Synchronized swimming is a hybrid form of swimming, dance and gymnastics, consisting of swimmers (either solos, duets, trios, combos, or teams) performing a synchronized routine of elaborate moves in the water, accompanied by music. Although solos are not used in the Olympics, athletes training in clubs can do solos and compete in competitions. A recent addition to the Olympic repertoire is the event of mixed pairs, allowing men to compete with a female duet partner.
Synchronized swimming demands advanced water skills, and requires great strength, endurance, flexibility, grace, artistry and precise timing, as well as exceptional breath control when upside down underwater. During lifts, (where six people act as the platform, one person acts as a base, and one and/or two people act as flyers) swimmers are required not to touch the bottom - yet pull off an outstanding lift.
Olympic and World Championship competition is not open to men, but other international and national competitions allow male competitors. Both USA Synchro and Synchro Canada allow men to compete with women. – Most European countries allow men to compete also, France even allows male only podiums, according to the number of participants. In the past decade more men are becoming involved in the sport and a global biannual competition called Men's Cup has been steadily growing.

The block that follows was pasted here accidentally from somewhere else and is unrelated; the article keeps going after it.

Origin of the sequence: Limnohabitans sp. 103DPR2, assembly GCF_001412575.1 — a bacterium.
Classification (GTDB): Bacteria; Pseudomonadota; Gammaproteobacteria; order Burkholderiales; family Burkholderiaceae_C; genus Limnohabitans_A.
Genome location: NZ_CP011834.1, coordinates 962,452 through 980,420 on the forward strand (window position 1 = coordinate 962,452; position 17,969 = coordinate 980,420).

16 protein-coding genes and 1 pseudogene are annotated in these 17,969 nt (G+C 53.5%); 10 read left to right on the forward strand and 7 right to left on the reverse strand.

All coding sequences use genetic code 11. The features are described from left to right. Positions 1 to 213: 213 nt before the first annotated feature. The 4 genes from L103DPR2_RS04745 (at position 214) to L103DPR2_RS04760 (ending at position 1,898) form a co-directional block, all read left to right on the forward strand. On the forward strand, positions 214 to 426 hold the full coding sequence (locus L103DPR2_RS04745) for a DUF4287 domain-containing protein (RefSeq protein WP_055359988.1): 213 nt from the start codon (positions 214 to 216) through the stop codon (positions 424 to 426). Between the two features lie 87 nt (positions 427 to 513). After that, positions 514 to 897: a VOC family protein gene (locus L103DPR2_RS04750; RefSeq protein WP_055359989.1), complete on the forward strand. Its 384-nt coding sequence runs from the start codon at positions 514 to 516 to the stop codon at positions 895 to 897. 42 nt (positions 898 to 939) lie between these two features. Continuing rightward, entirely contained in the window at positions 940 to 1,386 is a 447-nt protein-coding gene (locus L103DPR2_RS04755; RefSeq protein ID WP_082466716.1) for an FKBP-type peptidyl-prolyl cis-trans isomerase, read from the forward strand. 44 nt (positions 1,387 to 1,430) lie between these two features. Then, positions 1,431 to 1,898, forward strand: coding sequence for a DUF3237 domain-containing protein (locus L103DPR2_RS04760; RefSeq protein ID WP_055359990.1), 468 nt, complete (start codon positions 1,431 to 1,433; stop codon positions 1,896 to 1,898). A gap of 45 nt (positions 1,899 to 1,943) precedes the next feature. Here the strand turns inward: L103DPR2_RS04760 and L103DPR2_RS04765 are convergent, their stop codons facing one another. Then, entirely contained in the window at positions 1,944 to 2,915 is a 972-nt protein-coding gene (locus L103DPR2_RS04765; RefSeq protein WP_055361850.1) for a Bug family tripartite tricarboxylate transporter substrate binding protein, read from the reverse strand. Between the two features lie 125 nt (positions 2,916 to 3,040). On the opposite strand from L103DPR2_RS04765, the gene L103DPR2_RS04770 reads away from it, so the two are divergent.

Competitors show off their strength, flexibility, and aerobic endurance required to perform difficult routines. Swimmers perform two routines for the judges, one technical and one free, as well as age group routines and figures.
Synchronized swimming is both an individual and team sport. Swimmers compete individually during figures, and then as a team during the routine. Figures are made up of a combination of skills and positions that often require control, strength, and flexibility. Swimmers are ranked individually for this part of the competition. The routine involves teamwork and synchronization. It is choreographed to music and often has a theme.